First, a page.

One of the finest ferry journeys in the world is the 70-kilometre Interislander voyage across New Zealand’s 24-kilometre wide Cook Strait, between the south of the North Island and the north of the South Island. The three-hour trip takes so long because it involves sailing in or out of Wellington Harbour and penetrating the drowned valleys of the Marlborough Sounds. There’s a detailed history of the Cook Strait ferries at http://www.nzhistory.net.nz/culture/cook-strait-ferries.
It’s a fine, relaxing journey – as long as you’re a passenger, and not responsible for steering the ship. The Cook Strait is notoriously rough and unpredictable, with particularly weird tidal surges: http://www.niwa.co.nz/sites/default/files/images/imported/0011/43004/cookmov_2.gif.
The vessel, MV Kaitaki, felt oddly familiar. It turned out to be a former Irish Ferry, originally built in 1995 for the Holyhead-Dublin route: originally the MV Isle of Innisfree, it was latterly P&O’s MV Challenger, operating between Portsmouth and Bilbao. ‘Kaitaki’ is the Maori word for ‘challenger’.
The other two vessels on the Interislander service, DEVs Arahura and Aratere, are rail-capable, purpose-built as the physical link between the railway systems on the two islands.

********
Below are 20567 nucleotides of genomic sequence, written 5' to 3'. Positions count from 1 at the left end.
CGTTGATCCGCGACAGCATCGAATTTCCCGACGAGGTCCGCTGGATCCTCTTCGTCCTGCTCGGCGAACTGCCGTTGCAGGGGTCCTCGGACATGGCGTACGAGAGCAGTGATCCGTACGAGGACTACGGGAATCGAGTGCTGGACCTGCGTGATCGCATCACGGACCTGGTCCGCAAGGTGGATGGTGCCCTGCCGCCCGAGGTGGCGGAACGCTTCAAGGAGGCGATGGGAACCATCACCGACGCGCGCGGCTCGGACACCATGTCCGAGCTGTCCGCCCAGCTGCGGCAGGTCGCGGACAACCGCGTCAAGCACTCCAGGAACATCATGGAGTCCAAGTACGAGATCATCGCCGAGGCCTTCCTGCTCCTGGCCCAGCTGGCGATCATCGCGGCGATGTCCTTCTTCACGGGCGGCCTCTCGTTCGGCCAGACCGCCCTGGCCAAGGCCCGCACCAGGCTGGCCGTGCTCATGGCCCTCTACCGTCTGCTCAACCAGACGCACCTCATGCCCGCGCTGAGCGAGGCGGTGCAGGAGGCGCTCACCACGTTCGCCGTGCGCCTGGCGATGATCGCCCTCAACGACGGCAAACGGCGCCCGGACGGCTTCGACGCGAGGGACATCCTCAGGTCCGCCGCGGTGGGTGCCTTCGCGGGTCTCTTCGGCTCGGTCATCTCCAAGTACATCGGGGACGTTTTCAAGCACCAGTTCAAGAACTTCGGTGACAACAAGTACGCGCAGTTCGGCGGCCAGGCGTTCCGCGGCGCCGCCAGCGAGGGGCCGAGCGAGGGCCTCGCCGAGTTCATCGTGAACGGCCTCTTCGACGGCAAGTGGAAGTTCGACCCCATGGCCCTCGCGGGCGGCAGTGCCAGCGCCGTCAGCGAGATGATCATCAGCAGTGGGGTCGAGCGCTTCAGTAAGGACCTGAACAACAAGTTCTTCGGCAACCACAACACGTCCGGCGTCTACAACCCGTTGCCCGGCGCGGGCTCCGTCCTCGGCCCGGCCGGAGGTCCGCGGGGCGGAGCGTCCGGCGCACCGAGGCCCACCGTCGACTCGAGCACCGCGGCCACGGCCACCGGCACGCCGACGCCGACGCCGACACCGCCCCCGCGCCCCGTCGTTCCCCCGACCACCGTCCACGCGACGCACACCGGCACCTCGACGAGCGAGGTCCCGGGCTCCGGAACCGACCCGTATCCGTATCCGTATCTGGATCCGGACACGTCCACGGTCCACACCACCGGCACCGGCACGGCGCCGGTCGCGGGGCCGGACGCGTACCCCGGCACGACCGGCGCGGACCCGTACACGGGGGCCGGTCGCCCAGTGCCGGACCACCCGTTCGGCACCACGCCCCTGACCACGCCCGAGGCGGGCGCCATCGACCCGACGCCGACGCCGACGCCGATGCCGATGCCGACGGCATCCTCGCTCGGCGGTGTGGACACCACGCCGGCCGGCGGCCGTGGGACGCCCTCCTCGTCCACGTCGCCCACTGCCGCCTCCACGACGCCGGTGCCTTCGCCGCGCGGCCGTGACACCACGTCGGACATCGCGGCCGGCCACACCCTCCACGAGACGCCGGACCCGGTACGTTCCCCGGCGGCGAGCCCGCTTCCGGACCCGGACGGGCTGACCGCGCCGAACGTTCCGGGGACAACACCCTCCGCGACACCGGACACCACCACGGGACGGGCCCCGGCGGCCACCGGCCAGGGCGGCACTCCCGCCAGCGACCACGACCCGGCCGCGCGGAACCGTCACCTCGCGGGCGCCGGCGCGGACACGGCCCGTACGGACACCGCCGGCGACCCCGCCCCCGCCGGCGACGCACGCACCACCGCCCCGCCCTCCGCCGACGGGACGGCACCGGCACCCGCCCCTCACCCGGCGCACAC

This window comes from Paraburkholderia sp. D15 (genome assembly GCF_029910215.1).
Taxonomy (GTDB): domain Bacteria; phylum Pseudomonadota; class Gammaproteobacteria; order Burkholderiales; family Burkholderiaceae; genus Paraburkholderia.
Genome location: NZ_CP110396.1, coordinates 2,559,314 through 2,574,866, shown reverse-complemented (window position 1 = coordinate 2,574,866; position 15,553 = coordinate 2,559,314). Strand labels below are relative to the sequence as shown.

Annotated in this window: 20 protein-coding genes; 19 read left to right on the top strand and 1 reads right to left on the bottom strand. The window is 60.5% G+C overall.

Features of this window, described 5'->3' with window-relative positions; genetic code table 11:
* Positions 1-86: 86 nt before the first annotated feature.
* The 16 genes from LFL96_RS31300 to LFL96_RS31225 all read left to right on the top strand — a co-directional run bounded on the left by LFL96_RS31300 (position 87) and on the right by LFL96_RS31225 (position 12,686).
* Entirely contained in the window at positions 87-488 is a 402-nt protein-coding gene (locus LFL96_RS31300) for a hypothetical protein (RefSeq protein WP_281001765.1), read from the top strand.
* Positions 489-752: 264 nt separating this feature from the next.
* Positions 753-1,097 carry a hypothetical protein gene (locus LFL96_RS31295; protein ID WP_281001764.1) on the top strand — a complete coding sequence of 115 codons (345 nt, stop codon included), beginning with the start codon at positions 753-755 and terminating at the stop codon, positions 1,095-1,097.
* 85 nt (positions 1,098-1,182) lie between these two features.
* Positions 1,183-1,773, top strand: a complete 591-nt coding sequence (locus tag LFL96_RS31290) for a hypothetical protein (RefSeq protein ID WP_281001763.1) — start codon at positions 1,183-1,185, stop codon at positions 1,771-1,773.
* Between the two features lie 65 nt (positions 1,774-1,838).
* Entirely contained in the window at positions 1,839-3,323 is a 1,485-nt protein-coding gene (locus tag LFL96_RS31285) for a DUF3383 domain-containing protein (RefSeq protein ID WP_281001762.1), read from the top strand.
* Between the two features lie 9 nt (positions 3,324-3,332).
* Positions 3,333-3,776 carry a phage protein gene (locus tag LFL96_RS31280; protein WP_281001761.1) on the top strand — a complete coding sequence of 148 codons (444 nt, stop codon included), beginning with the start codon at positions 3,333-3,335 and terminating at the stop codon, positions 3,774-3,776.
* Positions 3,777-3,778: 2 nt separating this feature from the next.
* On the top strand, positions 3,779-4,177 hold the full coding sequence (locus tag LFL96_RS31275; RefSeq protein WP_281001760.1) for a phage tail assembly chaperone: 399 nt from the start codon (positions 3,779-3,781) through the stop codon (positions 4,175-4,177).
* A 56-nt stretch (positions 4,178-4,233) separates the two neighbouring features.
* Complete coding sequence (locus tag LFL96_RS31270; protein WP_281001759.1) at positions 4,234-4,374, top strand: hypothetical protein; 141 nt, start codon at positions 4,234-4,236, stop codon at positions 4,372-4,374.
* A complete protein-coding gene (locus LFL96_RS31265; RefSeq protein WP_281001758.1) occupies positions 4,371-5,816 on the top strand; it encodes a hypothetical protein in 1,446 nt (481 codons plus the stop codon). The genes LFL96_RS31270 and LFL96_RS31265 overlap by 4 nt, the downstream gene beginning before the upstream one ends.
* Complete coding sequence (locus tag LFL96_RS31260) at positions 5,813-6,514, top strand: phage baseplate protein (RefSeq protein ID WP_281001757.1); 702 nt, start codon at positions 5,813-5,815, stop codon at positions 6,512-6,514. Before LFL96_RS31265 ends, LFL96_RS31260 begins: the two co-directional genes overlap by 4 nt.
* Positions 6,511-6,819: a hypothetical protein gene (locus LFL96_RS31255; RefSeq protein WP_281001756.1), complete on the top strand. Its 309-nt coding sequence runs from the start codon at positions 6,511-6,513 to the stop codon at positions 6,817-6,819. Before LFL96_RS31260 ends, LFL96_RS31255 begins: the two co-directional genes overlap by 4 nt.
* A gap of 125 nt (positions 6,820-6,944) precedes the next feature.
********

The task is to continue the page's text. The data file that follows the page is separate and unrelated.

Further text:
Though none of the ferries transport passenger rail vehicles, they make it possible to travel all the way from Auckland to Christchurch by surface public transport, using the Overlander, the Interislander ferry and the Coastal Pacific train [see http://www.seat61.com/NewZealand.htm].
Indeed, when I return to New Zealand at leisure I plan to use that route and then the TranzAlpine to reach the west coast of the South Island at Greymouth.
The errand that took me on the Interislander was a lecture for the Nelson Decorative & Fine Arts Society at the Suter Art Gallery [http://thesuter.org.nz/visitus.aspx].
While I was in Nelson my host, Ainslie Riddoch, and her colleagues gave me snapper for lunch at the Boat Shed Café [http://www.boatshedcafe.co.nz] and dinner at Harry’s Bar [http://www.harrysnelson.co.nz], where we admired the waiter’s sang froid in serving a ménage à trois in the far corner. Ménage à trois is not, I’m assured, usually on the menu.
Ainslie’s husband, Hamish, told me about the holiday potential of the “Top of the South”, in particular, the tiny settlement of Collingwood, named – like Nelson and Wellington – after a British hero of the French wars a generation earlier.
During the 1850s gold rush there was a serious suggestion that Collingwood should be designated the capital of New Zealand. Now it’s where tourists go to experience wide-open spaces, with curious outliers of history such as the Collingwood Cemetery (1857) and St Cuthbert’s Church (1873): http://www.farewellspit.com/collingwood-new-zealand.html.
I’m fascinated by remote places that time passed by, so I will return to the Top of the South.